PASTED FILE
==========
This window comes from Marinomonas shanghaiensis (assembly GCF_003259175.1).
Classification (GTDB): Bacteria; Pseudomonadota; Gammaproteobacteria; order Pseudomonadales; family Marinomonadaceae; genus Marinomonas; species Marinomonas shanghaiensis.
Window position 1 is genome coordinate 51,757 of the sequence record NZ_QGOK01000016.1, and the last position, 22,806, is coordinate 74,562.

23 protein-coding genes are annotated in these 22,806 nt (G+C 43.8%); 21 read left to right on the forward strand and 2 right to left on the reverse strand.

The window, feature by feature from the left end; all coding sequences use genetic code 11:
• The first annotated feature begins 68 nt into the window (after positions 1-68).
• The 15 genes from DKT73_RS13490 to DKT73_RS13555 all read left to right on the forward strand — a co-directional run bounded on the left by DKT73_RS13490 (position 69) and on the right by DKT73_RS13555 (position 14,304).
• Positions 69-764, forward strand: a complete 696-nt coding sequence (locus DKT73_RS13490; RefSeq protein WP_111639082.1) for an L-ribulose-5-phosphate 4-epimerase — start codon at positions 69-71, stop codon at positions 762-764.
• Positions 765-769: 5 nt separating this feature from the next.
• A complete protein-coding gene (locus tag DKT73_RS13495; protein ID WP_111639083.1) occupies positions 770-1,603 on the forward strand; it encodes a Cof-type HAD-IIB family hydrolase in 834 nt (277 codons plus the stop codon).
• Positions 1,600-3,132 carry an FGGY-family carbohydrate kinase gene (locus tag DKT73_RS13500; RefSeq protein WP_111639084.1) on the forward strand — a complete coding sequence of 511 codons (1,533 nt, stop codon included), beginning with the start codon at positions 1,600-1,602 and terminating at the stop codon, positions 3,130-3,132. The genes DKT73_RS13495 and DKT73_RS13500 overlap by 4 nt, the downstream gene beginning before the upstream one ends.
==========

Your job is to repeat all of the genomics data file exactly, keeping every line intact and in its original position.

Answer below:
This window comes from Marinomonas shanghaiensis (assembly GCF_003259175.1).
Classification (GTDB): Bacteria; Pseudomonadota; Gammaproteobacteria; order Pseudomonadales; family Marinomonadaceae; genus Marinomonas; species Marinomonas shanghaiensis.
Window position 1 is genome coordinate 51,757 of the sequence record NZ_QGOK01000016.1, and the last position, 22,806, is coordinate 74,562.

23 protein-coding genes are annotated in these 22,806 nt (G+C 43.8%); 21 read left to right on the forward strand and 2 right to left on the reverse strand.

The window, feature by feature from the left end; all coding sequences use genetic code 11:
• The first annotated feature begins 68 nt into the window (after positions 1-68).
• The 15 genes from DKT73_RS13490 to DKT73_RS13555 all read left to right on the forward strand — a co-directional run bounded on the left by DKT73_RS13490 (position 69) and on the right by DKT73_RS13555 (position 14,304).
• Positions 69-764, forward strand: a complete 696-nt coding sequence (locus DKT73_RS13490; RefSeq protein WP_111639082.1) for an L-ribulose-5-phosphate 4-epimerase — start codon at positions 69-71, stop codon at positions 762-764.
• Positions 765-769: 5 nt separating this feature from the next.
• A complete protein-coding gene (locus tag DKT73_RS13495; protein ID WP_111639083.1) occupies positions 770-1,603 on the forward strand; it encodes a Cof-type HAD-IIB family hydrolase in 834 nt (277 codons plus the stop codon).
• Positions 1,600-3,132 carry an FGGY-family carbohydrate kinase gene (locus tag DKT73_RS13500; RefSeq protein WP_111639084.1) on the forward strand — a complete coding sequence of 511 codons (1,533 nt, stop codon included), beginning with the start codon at positions 1,600-1,602 and terminating at the stop codon, positions 3,130-3,132. The genes DKT73_RS13495 and DKT73_RS13500 overlap by 4 nt, the downstream gene beginning before the upstream one ends.